- Video messages for shareholders – In order to encourage Amcom shareholders to send in proxy votes, Amcom produced a video featuring its chairman and a small shareholder arguing the case for other shareholders to support the scheme. This was made available via the internet. This is a highly unusual step and it is not yet clear whether the court supervising the scheme approved the content before it was released.
- Application of insider trading laws when unwinding pre-bid stakes – Vocus’s selldown of its 10% stake would need to be managed within the insider trading prohibitions, which can raise complex issues when swaps are used (depending on the close-out methodology). In this instance, insight into how proxies were running would be key information about the prospects of the scheme proceeding – something that would be material to the Amcom share price. Presumably, Vocus was comfortable that it did not possess any information that may have impeded a clean sale of the shares following its termination of its swap and off-market sale of the underlying Amcom shares.
- Truth in takeovers statements – The fall in Amcom’s share price from $2.70 to $2.30 in response to TPG Telecom’s announcement of its holding and intention to vote against the Vocus scheme and not to offer a counterproposal shows the high degree of reliance shareholders place on statements made by parties involved in a control transaction. It remains to be seen whether TPG Telecom’s approach would change if Vocus sweetened its offer. There may be some wriggle room given TPG Telecom’s statements are made in respect of the ‘announced’ scheme of arrangement, ie the statement may not apply to another proposal.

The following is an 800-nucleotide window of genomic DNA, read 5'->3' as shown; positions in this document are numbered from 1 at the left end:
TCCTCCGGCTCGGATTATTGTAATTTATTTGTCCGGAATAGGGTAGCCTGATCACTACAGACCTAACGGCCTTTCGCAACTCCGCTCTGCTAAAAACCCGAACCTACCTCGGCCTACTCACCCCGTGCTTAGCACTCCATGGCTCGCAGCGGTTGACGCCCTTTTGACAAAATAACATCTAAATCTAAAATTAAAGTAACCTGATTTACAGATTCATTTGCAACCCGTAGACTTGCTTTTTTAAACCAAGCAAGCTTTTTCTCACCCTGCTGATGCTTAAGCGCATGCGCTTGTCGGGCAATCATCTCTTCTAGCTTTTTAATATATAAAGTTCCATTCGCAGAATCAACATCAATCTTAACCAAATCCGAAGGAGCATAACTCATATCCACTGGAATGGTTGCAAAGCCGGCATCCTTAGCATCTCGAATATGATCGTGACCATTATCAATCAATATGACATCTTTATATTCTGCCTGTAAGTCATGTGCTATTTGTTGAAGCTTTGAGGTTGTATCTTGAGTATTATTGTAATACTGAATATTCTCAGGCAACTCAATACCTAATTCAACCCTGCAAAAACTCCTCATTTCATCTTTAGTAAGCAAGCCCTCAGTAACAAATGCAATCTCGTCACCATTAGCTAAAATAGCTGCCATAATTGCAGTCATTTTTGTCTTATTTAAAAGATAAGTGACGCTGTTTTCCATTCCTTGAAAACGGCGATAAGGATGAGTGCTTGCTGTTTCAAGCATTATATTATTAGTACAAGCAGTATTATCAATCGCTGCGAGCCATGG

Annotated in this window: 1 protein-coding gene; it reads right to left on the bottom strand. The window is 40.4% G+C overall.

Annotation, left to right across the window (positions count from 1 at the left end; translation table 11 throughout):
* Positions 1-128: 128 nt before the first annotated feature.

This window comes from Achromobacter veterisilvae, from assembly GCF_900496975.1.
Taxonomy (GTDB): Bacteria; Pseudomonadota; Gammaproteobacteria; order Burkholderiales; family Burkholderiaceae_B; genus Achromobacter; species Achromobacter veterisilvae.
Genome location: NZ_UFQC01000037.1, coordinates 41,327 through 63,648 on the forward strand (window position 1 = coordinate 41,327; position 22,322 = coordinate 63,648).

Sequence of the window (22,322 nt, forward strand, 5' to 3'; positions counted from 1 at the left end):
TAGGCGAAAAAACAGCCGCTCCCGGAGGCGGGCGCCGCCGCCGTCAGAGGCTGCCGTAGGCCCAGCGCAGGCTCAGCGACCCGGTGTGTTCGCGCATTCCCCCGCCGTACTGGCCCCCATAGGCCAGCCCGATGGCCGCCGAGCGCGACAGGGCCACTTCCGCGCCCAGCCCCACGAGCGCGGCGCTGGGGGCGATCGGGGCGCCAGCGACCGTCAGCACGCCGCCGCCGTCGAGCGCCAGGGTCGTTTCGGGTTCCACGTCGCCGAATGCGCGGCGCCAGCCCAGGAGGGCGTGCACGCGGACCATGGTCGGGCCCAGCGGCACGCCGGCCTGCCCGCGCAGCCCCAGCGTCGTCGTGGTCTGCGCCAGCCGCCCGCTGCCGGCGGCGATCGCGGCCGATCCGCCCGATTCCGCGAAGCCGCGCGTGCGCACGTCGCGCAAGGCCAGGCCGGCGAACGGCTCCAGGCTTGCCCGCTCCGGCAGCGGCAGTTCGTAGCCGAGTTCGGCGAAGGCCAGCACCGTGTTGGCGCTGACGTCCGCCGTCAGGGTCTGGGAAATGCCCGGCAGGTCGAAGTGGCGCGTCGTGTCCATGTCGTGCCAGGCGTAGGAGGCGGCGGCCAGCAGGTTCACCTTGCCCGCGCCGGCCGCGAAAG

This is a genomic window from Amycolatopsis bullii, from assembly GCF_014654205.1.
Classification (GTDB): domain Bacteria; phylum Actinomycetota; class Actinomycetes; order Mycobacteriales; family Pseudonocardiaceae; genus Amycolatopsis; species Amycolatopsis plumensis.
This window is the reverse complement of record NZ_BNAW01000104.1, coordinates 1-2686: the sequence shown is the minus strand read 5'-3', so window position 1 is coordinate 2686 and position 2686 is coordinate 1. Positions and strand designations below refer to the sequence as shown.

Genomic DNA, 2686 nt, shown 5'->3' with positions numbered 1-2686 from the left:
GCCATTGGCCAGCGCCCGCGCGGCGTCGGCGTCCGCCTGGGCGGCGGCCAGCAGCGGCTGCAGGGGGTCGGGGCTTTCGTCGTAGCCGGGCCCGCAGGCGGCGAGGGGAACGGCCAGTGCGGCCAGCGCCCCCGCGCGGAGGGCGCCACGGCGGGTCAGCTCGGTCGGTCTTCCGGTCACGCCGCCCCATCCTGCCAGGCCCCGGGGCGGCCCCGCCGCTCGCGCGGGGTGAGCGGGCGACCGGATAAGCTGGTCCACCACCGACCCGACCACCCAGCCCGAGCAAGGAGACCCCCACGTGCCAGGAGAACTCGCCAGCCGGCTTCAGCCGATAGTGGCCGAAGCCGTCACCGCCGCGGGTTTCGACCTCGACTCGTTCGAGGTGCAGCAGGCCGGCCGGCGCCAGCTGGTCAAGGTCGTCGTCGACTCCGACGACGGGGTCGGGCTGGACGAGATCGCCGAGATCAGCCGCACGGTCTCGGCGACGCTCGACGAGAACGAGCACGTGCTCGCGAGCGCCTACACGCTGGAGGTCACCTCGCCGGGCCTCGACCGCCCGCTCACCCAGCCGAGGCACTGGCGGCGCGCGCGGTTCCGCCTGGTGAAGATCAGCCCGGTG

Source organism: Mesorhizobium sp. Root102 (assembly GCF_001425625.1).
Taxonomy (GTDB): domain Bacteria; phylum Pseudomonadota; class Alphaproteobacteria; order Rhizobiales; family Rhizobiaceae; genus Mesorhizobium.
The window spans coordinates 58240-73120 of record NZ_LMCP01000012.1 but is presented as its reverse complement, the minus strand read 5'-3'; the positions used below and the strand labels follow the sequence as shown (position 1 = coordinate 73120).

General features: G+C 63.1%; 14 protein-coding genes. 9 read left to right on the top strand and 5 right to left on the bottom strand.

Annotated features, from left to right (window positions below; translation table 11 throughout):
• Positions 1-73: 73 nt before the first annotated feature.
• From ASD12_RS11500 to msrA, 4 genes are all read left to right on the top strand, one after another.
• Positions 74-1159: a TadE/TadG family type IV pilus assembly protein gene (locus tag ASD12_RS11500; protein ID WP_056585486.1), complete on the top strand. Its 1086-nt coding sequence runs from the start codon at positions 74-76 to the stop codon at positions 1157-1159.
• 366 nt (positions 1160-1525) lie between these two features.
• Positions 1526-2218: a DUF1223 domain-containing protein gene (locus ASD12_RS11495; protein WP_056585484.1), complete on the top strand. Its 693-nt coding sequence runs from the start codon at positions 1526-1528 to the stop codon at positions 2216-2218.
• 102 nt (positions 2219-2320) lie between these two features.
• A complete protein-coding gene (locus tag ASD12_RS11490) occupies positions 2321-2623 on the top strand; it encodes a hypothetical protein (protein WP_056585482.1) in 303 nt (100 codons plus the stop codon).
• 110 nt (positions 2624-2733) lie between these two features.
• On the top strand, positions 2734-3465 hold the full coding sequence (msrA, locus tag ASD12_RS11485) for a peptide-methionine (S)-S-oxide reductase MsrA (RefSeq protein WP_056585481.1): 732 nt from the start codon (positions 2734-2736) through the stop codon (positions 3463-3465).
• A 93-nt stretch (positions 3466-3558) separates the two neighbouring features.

- Application of competition law to acquisition of minority stakes – There is media speculation that Vocus has referred TPG Telecom’s acquisition of its stake to the ACCC which is getting a good work out in the telco space with its review of the TPG Telecom/iiNet merger. Generally speaking, it is difficult to show that the acquisition of a minority stake will substantially lessen competition, although there are a number of examples, including Macquarie/Qantas, Illyria/Ten Network and Air New Zealand/Virgin Australia, which show that the ACCC will still take a look. In the case of blocking a takeover or scheme, a trade bidder faces the difficult task of arguing for its transaction, which itself consolidates market power, and against a minority stake where the impacts on competition are unclear. Interestingly, since announcing its scheme, Vocus itself has acquired a 14.5% stake in Macquarie Telecom.
It remains to be seen what will happen to Vocus’s proposed scheme. Herbert Smith Freehills acted for David Jones on its scheme of arrangement with Woolworths (South Africa) during which entities associated with Solomon Lew accumulated a potential blocking stake following the release of the scheme booklet. In that case a successful outcome was achieved.